If the vision was never yours in the first place, now is the time to create your own quest. We can create other stories. In the same way, we can imagine ourselves different, make daily changes until we are different. We don’t have to believe we have a mission planted deep in our souls for us to discover meaning. We can create it.
I’ve recently been reconnecting with the vision I had for Cinnamon Press. Keeping an independent press afloat for over twelve years is quite a feat. In the determination to do that, I’d lost touch with the motivation to publish only the books that delighted me. The push to survive and do ‘what works’ meant adding more and more to the workload until it reached unmanageable proportions.
We were succeeding but the spark had gone.
Over the last six months, reviewing the vision has brought new vigour to the press. The smaller list and more focussed literary competitions and courses are once again motivating.
2. Value consistency
Quests never end. We get to where we thought we were going and find another peak not far ahead, and then another. The death of vision is thinking we’ve arrived.
I see this with writing all the time. A writer with tens of excellent books behind them who still hones his craft and pushes his boundaries is thrilling to work with. Not so a writer who tells you she’s learned all she needs and is going to keep on churning out the same type of work.
In the film Annie Hall, Woody Allen’s character tells ‘Annie’ that a relationship is like a shark. If it doesn’t keep moving the shark dies. What they have on their hands, he says, is a dead shark. It’s not only true of relationships. Any aspect of your life or creativity can stagnate. When that happens, what you have on your hands is a dead shark.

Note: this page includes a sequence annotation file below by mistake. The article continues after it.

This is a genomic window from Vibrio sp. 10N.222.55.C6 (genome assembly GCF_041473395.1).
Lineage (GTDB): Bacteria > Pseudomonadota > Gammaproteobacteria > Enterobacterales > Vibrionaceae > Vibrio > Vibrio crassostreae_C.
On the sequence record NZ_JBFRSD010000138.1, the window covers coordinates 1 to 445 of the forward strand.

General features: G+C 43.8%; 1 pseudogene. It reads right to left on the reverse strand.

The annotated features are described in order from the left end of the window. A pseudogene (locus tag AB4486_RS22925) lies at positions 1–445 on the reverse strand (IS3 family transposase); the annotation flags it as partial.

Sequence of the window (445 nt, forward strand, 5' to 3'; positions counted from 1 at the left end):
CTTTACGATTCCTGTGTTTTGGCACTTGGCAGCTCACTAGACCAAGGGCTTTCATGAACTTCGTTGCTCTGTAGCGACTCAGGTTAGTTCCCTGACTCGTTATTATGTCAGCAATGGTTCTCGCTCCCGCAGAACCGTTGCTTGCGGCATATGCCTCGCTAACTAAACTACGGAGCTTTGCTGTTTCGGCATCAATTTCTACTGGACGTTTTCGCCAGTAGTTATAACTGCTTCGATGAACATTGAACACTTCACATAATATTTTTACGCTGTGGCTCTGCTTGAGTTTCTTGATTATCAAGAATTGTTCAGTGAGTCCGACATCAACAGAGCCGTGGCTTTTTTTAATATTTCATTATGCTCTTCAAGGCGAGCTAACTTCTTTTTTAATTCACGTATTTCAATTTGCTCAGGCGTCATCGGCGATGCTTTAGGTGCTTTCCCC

Keep moving. Small consistent steps are all it takes.
3. Say no more often
If you have a vision not everything you’re asked to do will fit with it. By all means be generous, be a giver, but continue to make choices. In Essentialism, Greg McKeown comments that:
You cannot overestimate the unimportance of practically everything.
Whatever comes along, whether it’s a pay increase or a distraction, you need to ask whether it is in accord with your vision. If the answer is no, don’t say yes for the sake of short-term gain. Don’t say yes to appease someone.
Of course there are times when we say yes to something we’re unsure of because we want to try something new or test an idea. Not everything we do fills us with enthusiasm at the outset (losing weight, starting new form of exercise; learning a new skill). But saying yes to these expands us and we can give something a try and review.
But we generally know from the outset when something is a bad fit. When your heart is sinking at the same time as you are saying ‘yes’ then you know it’s the wrong way to go.
4. Fuel desire with clarity
The clearer your vision the more you feel motivated. Ambiguity leads nowhere. Even if all you know is what the next step should be you will be more likely to stay focused and feel the passion. If your ideas for creativity or career or fitness seem huge and amorphous, concentrate on what would move you forward now. One clear step will lead to the next …
Who needs a vision?
There’s no compulsion to go through life imagining a vision, honing a craft, setting out the next quest. Many people drift through life and they’re not all miserable. They may, however, be asleep.
That isn’t how I want to live.
Tell me, what is it you plan to do with our one wild and precious life?
demands poet Mary Oliver.
If that question resonates with you, then creating and sustaining your quest is unlikely to let you go.
Enjoy keeping your vision alive.